wild new year’s eve party, in bed by nine

When we arrived at Currawinya everyone was already out on Mum and Dad’s new screened-in back deck. The horses next door were walking through their paddock. Drawn to them as if by a magnet, I purloined an apple and went down. The horses had no interest in the apple, had clearly never been given apples as treats before, but were happy to stand with me and breathe their warm breath into my hair. Thoroughbreds in beautiful condition, their muscles hard, their skin like silk, their trimmed hooves hitting the ground at precisely 45 degrees. Curious and friendly and respectful of personal space. Handled by people who understand horses and like them.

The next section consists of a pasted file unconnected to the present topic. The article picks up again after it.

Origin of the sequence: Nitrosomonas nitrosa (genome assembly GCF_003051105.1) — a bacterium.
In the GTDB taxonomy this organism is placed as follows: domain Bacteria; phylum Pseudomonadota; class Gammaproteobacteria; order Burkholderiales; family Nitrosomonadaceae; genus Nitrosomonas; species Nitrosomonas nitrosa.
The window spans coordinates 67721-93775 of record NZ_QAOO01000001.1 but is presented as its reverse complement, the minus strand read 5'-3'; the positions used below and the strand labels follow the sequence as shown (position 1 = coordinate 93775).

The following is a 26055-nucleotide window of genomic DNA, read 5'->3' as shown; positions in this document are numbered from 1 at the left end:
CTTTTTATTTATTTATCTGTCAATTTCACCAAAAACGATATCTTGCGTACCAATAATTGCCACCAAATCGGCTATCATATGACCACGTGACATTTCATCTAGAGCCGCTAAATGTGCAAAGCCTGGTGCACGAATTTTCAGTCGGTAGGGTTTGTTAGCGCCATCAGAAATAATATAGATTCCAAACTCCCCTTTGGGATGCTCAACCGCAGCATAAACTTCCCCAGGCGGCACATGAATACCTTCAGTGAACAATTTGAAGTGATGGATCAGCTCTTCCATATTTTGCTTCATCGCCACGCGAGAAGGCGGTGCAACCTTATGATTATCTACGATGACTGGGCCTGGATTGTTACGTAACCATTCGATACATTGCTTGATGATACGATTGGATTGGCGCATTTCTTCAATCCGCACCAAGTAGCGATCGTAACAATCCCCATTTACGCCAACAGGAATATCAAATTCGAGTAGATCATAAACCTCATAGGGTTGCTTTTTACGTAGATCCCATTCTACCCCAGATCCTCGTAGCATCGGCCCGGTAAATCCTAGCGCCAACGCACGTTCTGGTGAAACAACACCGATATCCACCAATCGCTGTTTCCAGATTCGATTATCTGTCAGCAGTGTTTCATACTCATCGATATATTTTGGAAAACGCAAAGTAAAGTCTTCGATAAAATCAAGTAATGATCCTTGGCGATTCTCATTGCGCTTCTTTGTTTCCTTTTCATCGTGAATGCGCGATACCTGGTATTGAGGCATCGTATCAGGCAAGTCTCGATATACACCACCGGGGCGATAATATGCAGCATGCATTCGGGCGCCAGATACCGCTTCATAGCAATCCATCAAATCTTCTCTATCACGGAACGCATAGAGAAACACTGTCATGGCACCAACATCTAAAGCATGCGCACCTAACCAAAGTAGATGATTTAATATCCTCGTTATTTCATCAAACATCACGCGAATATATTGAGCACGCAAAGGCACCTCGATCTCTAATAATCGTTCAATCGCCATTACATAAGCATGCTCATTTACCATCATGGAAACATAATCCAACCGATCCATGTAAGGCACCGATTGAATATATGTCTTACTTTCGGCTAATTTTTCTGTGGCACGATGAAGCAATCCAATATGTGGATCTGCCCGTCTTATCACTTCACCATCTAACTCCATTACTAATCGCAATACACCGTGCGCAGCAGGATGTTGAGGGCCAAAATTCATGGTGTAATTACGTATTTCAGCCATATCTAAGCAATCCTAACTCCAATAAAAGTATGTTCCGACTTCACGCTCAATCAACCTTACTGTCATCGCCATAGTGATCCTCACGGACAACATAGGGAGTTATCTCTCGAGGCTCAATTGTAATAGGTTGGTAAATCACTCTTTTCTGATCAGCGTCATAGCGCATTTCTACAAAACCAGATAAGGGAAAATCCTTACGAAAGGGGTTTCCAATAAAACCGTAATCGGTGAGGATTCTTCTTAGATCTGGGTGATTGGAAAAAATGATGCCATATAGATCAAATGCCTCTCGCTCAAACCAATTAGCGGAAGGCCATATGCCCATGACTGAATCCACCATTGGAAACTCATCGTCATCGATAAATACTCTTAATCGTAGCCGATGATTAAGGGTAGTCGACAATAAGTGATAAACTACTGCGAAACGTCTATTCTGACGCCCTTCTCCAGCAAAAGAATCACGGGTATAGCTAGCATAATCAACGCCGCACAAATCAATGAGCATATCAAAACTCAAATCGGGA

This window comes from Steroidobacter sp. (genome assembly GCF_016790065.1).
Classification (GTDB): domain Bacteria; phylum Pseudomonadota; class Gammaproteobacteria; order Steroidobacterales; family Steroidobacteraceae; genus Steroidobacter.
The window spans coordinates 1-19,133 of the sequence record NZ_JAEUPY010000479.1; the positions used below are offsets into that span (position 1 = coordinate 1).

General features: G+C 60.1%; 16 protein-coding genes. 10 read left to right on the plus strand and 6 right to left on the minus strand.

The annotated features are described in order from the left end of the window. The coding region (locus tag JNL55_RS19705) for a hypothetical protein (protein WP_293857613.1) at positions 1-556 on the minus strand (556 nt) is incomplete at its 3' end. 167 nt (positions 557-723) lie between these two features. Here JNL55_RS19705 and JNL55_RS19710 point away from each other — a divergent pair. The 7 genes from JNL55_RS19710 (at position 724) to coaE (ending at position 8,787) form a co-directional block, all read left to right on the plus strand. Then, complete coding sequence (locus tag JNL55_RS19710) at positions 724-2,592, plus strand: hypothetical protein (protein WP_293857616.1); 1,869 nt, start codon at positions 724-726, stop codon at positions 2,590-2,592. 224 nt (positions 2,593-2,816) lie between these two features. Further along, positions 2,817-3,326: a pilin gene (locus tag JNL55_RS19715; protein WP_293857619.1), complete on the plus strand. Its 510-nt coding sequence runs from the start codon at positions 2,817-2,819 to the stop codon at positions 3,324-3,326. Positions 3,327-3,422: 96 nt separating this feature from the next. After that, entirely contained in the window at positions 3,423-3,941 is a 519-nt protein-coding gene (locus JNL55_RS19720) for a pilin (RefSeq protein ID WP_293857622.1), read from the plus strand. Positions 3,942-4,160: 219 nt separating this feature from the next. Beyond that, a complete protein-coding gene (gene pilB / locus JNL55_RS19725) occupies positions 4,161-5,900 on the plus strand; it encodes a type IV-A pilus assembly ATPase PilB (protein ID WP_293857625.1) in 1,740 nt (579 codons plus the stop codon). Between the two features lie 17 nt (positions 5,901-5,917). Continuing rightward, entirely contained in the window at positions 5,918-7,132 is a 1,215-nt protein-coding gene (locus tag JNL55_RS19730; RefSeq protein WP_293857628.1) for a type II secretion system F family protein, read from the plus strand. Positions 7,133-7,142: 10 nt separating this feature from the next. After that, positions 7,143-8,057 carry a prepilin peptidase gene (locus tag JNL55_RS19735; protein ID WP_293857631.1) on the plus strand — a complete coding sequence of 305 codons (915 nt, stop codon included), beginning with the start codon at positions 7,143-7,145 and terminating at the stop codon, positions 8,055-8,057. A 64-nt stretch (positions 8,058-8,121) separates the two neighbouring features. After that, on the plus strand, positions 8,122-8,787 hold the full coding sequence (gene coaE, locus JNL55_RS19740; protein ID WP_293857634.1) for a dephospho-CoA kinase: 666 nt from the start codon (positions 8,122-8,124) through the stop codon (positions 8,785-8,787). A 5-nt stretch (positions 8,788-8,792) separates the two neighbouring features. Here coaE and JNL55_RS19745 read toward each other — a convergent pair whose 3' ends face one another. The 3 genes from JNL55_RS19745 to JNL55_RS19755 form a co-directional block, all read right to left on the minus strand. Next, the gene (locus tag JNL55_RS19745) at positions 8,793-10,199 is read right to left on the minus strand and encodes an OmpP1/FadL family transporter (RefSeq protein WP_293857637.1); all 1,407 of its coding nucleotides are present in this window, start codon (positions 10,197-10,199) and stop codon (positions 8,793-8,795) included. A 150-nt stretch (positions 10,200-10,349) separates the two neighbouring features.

Ross and Julia came down to meet us and the horses and I walked over to the fence. “Their heads are big,” said Ross, as the horses inspected him and Jules. “Yup,” I said. “Make them go away,” he said. “They’re freaking me out.” I pushed their shoulders and they ambled off, then I piggybacked Julia up to the house where my Mum gave me a glass of champagne. The sun set, gloriously.

Dad made pappadums, bhajis, rice, dal, beef curry, tandoori chicken and his own potato curry. Everything was perfect, and there’s enough left for dinner tonight. Port wine trifle for pudding. As we got ready to leave I realized Mum and Dad don’t have a dishwasher, so I filled the sink and my brother Alain picked up a teatowel and we washed up together like two halves of a whole, as if we had done it a thousand times before, as if we had done it, in fact, with these exact plates and pans, all our lives.

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